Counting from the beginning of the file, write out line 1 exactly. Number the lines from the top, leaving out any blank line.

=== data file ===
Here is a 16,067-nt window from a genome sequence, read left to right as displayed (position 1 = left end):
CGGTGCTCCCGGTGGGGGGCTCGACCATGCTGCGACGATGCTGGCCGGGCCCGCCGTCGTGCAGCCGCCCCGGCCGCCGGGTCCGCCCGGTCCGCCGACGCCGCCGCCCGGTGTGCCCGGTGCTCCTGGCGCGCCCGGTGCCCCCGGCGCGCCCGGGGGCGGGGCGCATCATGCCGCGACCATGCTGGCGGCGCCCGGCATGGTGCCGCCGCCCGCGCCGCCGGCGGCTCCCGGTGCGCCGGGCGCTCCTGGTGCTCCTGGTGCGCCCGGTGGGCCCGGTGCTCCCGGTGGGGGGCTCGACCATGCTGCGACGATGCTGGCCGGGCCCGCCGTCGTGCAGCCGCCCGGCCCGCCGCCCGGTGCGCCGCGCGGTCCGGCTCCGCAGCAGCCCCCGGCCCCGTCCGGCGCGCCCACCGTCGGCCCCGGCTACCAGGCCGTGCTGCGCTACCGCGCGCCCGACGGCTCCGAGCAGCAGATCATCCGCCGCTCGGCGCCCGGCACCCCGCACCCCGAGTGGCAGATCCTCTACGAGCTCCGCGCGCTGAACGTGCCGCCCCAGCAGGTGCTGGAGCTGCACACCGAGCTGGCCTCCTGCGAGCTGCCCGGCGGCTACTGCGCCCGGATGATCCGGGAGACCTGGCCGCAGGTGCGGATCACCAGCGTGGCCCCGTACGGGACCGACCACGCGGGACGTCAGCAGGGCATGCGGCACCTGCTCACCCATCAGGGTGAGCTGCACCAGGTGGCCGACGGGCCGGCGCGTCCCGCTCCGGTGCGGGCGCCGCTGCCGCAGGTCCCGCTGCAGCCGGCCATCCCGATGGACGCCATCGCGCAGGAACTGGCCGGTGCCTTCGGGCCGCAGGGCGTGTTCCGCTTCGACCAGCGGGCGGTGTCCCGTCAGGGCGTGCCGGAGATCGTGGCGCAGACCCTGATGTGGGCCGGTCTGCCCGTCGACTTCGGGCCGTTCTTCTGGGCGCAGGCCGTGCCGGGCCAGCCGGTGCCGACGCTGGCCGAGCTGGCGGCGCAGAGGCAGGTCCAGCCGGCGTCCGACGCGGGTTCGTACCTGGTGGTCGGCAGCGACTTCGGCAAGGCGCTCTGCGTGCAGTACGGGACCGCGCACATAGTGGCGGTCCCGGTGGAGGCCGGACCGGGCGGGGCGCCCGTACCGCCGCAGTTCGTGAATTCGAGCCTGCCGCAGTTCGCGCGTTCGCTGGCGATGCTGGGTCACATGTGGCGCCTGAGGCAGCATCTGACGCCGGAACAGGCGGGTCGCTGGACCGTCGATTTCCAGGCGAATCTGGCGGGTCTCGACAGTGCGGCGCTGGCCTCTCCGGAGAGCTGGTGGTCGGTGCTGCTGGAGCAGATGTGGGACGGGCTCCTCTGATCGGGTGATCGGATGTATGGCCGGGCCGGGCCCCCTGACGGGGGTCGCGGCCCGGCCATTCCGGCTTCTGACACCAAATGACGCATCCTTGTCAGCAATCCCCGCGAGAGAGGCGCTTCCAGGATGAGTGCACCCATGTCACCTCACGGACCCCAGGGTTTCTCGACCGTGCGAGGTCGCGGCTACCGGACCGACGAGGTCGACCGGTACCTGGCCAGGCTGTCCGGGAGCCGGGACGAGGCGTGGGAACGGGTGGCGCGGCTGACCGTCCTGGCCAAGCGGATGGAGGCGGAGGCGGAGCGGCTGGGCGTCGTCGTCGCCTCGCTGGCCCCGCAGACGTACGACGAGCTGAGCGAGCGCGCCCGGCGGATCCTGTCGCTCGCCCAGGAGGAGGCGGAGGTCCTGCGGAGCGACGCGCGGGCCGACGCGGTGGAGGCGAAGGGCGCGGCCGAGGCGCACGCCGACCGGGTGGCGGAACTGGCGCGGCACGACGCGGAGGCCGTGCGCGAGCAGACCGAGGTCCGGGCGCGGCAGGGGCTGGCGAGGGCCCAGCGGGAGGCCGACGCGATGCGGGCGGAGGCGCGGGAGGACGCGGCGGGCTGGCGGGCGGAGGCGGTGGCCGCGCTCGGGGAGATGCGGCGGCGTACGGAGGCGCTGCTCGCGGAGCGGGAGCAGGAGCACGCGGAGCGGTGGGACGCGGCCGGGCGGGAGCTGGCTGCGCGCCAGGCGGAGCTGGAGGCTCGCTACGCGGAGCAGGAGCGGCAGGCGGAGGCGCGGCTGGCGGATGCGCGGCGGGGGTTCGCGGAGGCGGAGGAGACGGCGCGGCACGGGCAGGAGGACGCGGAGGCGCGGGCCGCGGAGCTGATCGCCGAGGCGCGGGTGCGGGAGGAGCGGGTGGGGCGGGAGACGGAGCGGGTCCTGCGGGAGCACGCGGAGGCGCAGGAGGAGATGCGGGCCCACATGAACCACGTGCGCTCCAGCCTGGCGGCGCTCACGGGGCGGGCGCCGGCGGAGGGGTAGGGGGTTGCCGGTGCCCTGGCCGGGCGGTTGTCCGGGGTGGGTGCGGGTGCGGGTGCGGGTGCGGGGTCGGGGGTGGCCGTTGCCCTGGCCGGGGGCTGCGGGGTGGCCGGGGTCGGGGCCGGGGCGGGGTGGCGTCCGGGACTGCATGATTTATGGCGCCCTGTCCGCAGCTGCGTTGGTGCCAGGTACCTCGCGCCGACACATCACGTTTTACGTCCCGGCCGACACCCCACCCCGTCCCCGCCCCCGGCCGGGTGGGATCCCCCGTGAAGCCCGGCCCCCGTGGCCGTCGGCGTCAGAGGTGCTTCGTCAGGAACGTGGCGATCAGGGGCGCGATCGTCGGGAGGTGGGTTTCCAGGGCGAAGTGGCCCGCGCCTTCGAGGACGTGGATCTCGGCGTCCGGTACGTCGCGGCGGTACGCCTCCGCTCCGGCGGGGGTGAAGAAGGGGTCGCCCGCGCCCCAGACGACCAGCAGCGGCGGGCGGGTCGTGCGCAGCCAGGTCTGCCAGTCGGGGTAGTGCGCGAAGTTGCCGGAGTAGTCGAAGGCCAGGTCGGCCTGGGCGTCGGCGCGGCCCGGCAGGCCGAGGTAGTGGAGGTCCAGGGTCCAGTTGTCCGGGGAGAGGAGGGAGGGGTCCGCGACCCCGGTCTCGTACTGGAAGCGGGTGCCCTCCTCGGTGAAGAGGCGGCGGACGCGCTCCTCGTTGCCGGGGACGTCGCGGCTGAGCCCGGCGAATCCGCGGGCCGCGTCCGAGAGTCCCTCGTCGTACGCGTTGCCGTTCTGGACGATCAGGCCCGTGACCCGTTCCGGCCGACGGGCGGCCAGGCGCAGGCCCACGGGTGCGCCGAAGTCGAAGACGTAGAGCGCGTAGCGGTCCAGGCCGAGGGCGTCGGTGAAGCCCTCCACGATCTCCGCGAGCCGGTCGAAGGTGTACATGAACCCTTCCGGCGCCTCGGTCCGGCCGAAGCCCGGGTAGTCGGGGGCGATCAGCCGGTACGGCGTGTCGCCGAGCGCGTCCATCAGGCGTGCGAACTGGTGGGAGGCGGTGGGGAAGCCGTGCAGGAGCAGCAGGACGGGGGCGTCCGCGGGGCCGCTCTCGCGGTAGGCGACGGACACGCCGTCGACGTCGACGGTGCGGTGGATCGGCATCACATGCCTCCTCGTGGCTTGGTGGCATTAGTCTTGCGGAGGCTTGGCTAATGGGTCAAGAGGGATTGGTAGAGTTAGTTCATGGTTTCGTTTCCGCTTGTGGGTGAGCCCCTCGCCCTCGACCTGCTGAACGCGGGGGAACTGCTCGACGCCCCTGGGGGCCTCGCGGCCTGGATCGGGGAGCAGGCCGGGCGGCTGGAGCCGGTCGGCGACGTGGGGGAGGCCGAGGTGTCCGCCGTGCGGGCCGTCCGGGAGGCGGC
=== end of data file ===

Here is a 16,067-nt window from a genome sequence, read left to right as displayed (position 1 = left end):